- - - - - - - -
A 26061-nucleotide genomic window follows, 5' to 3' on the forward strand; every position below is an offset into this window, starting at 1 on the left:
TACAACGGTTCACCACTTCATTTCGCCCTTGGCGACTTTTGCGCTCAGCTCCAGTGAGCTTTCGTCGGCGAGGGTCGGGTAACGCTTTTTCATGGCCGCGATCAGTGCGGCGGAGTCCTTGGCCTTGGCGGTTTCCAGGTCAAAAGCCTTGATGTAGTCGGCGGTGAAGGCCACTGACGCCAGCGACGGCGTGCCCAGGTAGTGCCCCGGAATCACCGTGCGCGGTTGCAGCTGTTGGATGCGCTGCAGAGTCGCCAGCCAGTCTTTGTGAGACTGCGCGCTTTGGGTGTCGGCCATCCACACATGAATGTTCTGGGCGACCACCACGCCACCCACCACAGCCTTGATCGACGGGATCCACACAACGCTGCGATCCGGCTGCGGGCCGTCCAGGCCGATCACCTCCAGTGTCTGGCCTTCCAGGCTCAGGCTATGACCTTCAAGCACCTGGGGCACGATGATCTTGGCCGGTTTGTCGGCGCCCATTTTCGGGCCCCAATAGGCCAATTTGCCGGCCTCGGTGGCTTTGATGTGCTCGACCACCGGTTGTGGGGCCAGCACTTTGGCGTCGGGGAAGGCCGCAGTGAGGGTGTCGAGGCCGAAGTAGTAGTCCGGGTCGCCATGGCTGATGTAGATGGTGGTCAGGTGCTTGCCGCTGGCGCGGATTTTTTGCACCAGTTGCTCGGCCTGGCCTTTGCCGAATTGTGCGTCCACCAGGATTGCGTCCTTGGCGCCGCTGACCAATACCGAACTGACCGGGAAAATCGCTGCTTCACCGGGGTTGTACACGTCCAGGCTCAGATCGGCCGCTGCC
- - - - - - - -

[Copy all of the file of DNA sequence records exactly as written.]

A 26061-nucleotide genomic window follows, 5' to 3' on the forward strand; every position below is an offset into this window, starting at 1 on the left:
TACAACGGTTCACCACTTCATTTCGCCCTTGGCGACTTTTGCGCTCAGCTCCAGTGAGCTTTCGTCGGCGAGGGTCGGGTAACGCTTTTTCATGGCCGCGATCAGTGCGGCGGAGTCCTTGGCCTTGGCGGTTTCCAGGTCAAAAGCCTTGATGTAGTCGGCGGTGAAGGCCACTGACGCCAGCGACGGCGTGCCCAGGTAGTGCCCCGGAATCACCGTGCGCGGTTGCAGCTGTTGGATGCGCTGCAGAGTCGCCAGCCAGTCTTTGTGAGACTGCGCGCTTTGGGTGTCGGCCATCCACACATGAATGTTCTGGGCGACCACCACGCCACCCACCACAGCCTTGATCGACGGGATCCACACAACGCTGCGATCCGGCTGCGGGCCGTCCAGGCCGATCACCTCCAGTGTCTGGCCTTCCAGGCTCAGGCTATGACCTTCAAGCACCTGGGGCACGATGATCTTGGCCGGTTTGTCGGCGCCCATTTTCGGGCCCCAATAGGCCAATTTGCCGGCCTCGGTGGCTTTGATGTGCTCGACCACCGGTTGTGGGGCCAGCACTTTGGCGTCGGGGAAGGCCGCAGTGAGGGTGTCGAGGCCGAAGTAGTAGTCCGGGTCGCCATGGCTGATGTAGATGGTGGTCAGGTGCTTGCCGCTGGCGCGGATTTTTTGCACCAGTTGCTCGGCCTGGCCTTTGCCGAATTGTGCGTCCACCAGGATTGCGTCCTTGGCGCCGCTGACCAATACCGAACTGACCGGGAAAATCGCTGCTTCACCGGGGTTGTACACGTCCAGGCTCAGATCGGCCGCTGCC